17 months after the impact of Hurricane María in Puerto Rico, the Central Office for Recovery, Reconstruction and Resiliency (COR3) has some $600 million in reimbursements request for disaster repair or emergency works pending.
These funds were paid or committed to agencies, municipalities, public corporations, and some nonprofit organizations to respond to the September 20, 2017 hurricane and that has not yet returned to the coffers of these entities because they were under a special review process by the Federal Emergency Management Agency (FEMA).
That review, known as "Standard Form 270," was adopted by the federal agency about two months after the hurricane and, according to COR3 Director Omar Marrero, that layer of scrutiny by FEMA has been one of the causes for the delay in releasing federal funds for the island.
Since yesterday, that obstacle has been left behind, after FEMA and COR3 agreed that starting April, the local government will review SF-270 requests and authorize such reimbursements after setting a review process agreed by the parties.
The agreement was unveiled yesterday by Marrero and FEMA's Federal Disaster Recovery Coordinator in Puerto Rico, Mike Byrne, who stressed that the agreement will ensure the proper use of taxpayers' money.
"Today, in less than a year and different from New York, that took three years, we have a system where we can control the reimbursement process," Marrero said.
Promise to speed up processes
According to Marrero, the agreement with FEMA should reduce by almost two-thirds the time the federal agency will take to reimburse agencies, municipalities, and other entities for disaster relief spending. Currently, there is an average two-month wait for reimbursement, under the upcoming change, 75 percent of funds will be issued within 21 days.
According to Byrne, that the change in FEMA review processes came after conversations between the federal agency and COR3 that corroborated that the Puerto Rican government has implemented regulations to ensure that the reimbursements requested respond to works that have been done.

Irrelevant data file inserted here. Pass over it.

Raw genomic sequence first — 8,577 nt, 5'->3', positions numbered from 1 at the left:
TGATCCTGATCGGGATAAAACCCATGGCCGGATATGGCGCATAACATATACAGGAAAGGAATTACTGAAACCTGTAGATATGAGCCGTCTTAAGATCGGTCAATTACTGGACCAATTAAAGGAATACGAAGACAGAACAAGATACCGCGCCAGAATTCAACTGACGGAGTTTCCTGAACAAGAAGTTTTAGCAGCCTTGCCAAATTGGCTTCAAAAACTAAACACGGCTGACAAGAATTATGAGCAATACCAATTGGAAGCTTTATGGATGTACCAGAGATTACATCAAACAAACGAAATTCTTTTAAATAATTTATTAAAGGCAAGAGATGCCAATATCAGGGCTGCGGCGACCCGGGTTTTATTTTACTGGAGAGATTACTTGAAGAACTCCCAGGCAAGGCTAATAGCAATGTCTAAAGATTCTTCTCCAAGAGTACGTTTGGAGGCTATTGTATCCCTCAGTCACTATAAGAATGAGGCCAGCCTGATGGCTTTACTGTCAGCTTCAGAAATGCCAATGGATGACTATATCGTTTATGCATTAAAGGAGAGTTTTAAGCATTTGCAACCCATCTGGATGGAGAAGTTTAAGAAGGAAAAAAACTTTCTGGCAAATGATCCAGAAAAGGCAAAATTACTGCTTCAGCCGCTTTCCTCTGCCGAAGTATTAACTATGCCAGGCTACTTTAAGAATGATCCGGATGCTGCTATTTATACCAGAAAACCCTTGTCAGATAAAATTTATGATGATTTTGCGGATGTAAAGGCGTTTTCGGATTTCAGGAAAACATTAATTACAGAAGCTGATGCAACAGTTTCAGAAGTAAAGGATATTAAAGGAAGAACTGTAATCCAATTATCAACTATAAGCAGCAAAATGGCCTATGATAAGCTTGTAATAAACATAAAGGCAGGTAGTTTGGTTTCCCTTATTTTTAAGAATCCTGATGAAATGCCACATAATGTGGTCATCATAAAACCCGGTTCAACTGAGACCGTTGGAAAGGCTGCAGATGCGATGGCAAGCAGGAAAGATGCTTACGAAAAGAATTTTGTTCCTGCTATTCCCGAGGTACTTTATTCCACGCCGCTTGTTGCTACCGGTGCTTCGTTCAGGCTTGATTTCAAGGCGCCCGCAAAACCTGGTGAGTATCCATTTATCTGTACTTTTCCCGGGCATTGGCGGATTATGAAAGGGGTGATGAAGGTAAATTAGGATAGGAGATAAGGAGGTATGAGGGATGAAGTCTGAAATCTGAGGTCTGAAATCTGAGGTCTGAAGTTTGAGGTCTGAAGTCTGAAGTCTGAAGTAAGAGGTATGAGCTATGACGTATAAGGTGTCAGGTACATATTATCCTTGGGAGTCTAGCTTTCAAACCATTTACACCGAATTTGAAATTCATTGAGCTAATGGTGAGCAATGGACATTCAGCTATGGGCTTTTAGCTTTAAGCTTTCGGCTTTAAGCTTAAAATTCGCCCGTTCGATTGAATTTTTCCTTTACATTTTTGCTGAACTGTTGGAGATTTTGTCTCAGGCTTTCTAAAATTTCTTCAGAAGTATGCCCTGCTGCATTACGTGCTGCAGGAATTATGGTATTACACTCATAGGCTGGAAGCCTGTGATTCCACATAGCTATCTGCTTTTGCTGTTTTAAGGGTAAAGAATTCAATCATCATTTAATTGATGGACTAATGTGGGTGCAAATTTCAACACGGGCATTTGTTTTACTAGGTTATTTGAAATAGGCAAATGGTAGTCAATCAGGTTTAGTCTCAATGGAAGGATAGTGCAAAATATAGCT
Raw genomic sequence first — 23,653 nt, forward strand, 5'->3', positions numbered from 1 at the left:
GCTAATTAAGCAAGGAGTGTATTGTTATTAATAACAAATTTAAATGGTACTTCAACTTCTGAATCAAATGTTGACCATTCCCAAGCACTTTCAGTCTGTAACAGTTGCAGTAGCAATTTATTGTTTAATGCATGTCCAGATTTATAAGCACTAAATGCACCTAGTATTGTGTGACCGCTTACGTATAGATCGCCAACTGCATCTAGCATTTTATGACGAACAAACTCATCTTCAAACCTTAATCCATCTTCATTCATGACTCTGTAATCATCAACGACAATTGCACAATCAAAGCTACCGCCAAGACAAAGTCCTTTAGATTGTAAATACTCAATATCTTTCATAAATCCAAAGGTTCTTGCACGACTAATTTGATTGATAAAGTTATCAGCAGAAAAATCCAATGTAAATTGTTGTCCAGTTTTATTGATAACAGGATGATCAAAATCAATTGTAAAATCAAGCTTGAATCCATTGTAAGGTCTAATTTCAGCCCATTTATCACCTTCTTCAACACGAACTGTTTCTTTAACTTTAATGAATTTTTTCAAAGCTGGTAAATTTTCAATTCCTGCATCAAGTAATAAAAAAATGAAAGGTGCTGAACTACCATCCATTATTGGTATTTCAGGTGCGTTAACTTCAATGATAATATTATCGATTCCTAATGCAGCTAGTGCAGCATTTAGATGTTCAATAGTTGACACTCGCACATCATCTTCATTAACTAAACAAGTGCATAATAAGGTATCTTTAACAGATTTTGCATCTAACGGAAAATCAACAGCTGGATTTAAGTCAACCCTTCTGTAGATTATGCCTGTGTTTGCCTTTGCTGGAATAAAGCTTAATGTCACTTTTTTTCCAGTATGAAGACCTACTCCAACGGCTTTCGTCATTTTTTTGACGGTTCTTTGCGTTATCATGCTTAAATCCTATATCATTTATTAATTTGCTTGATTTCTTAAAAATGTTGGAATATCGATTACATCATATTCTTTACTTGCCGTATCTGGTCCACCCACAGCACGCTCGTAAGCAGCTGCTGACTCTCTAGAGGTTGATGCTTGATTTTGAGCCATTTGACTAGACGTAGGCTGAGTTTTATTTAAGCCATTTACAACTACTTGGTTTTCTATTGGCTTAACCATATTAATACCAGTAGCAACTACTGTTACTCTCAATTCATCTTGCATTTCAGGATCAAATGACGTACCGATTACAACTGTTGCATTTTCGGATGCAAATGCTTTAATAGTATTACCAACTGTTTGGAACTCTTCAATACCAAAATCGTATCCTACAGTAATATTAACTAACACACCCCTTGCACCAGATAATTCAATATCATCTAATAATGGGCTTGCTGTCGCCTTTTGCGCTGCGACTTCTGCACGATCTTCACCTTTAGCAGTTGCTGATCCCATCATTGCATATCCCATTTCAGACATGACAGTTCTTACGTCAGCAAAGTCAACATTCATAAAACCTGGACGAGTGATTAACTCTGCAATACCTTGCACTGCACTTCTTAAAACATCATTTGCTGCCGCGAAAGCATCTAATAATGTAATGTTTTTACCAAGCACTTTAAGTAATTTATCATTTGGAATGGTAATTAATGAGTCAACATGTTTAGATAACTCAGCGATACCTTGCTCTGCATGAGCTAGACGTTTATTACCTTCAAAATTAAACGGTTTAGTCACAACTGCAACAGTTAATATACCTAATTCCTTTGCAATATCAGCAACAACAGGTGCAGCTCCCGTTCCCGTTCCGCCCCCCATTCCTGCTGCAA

Marrero said that a frequent deficiency in reimbursements is that for debris removal after the hurricane. This is because some entities carried out the work but did not demonstrate that the debris removal process was handled according to current regulations. The agreement with COR3 should minimize these dynamics and speed up reimbursements.
Puerto Rico's government has 130 requests -from agencies, municipalities and similar entities- for reimbursements pending, representing a total of $600 million
The agreement between COR3 and FEMA comes amid reports, congressional questioning, and mea culpa from the federal agency for its deficient response to the disaster that caused about 3,000 deaths in Puerto Rico.
The agreement was unveiled after FEMA admitted a failure in its systems that exposed the personal and banking information of millions of hundreds of thousands of Puerto Ricans and millions of U.S. disaster survivors in FEMA's Transitional Sheltering Assistance program.
Based on Marrero and Byrne's statements, the agreement between COR3 and FEMA could be summarized in two parts. On one hand, by controlling the authorization of reimbursements, COR3 will review the requests of the different entities eligible to receive the funds. On the other hand, FEMA will conduct quarterly audits on CRRO approvals.
Once COR3 approves the reimbursement request, it will inform FEMA and the agency will reimburse the money to the recipient.
In November 2017, FEMA established, among its requirements to grant funds to the island, that agencies, public corporations, municipalities or nonprofit organizations that provide quasi-governmental services fill out Standard Form 270. This form allows requesting an advance or matching of funds invested and must be submitted with evidence that justifies the expenses and the work done.
COR3 reached an agreement with FEMA after hiring three private firms - Deloitte & Touche, CSA, and ICF - that helped to establish internal procedures and other reconstruction related processes.
If the reimbursement request receives the initial endorsement from COR3, which will require the agency or municipality to submit all documentation related to the public assistance project, the entity will receive 75 percent of the reimbursement. The difference will be disbursed once they verified that the project has been completed.
According to COR3 and FEMA, to date, the federal agency has authorized $15 billion in assistance to the island after Hurricane María.
Byrne said that, although some funds have remained in the Puerto Rican government, a good part of the resources allocated to the island after the disaster went to citizens or to the repair of the power grid, allocations that, in that case, were managed by the U.S. Corps of Engineers.
About $5 billion of the total contributed by FEMA would have flowed directly through the government and different agencies.